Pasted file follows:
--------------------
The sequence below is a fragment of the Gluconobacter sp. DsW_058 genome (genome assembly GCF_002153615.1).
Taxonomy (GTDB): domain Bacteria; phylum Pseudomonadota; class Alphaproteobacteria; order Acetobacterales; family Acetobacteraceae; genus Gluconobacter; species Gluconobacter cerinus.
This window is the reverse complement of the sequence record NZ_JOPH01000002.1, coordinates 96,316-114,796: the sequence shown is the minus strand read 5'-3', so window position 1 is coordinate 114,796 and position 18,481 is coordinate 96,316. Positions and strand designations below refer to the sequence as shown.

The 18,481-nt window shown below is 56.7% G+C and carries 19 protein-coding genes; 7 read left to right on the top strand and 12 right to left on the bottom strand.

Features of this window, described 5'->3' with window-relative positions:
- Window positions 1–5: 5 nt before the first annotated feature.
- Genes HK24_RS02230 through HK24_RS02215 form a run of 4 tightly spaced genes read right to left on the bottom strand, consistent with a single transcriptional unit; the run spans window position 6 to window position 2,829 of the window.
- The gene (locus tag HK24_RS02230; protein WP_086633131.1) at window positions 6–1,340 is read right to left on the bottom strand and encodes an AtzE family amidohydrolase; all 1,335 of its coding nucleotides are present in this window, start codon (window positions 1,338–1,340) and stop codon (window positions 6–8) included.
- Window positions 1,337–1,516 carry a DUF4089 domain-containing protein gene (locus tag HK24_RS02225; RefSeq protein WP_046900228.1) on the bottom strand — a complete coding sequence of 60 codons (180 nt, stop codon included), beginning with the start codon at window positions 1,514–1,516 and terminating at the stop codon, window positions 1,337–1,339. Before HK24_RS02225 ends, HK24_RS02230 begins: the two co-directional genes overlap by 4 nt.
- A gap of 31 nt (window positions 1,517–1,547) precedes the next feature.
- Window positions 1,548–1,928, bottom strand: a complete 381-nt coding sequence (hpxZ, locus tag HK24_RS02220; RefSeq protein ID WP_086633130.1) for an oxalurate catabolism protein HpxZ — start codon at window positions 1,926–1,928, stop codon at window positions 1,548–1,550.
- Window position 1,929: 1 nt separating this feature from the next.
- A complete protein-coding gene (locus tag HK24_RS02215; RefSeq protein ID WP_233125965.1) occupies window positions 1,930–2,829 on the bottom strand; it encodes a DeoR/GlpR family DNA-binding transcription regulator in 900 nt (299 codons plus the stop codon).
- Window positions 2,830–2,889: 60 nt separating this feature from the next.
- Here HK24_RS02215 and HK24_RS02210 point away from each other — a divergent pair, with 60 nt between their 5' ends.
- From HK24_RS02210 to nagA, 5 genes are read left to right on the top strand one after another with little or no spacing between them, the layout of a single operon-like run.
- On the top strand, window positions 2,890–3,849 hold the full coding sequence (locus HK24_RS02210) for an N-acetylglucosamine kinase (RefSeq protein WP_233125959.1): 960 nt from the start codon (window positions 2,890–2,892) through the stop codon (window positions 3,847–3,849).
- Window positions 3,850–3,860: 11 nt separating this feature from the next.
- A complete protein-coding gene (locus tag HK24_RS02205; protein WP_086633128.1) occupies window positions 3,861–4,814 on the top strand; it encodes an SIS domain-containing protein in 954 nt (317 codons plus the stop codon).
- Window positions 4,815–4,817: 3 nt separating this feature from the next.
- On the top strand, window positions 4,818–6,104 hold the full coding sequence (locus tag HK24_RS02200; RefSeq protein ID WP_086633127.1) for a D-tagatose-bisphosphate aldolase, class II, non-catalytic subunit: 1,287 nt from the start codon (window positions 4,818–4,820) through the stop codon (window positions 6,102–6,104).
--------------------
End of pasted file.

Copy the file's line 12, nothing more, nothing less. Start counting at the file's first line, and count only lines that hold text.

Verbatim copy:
- Window position 1,929: 1 nt separating this feature from the next.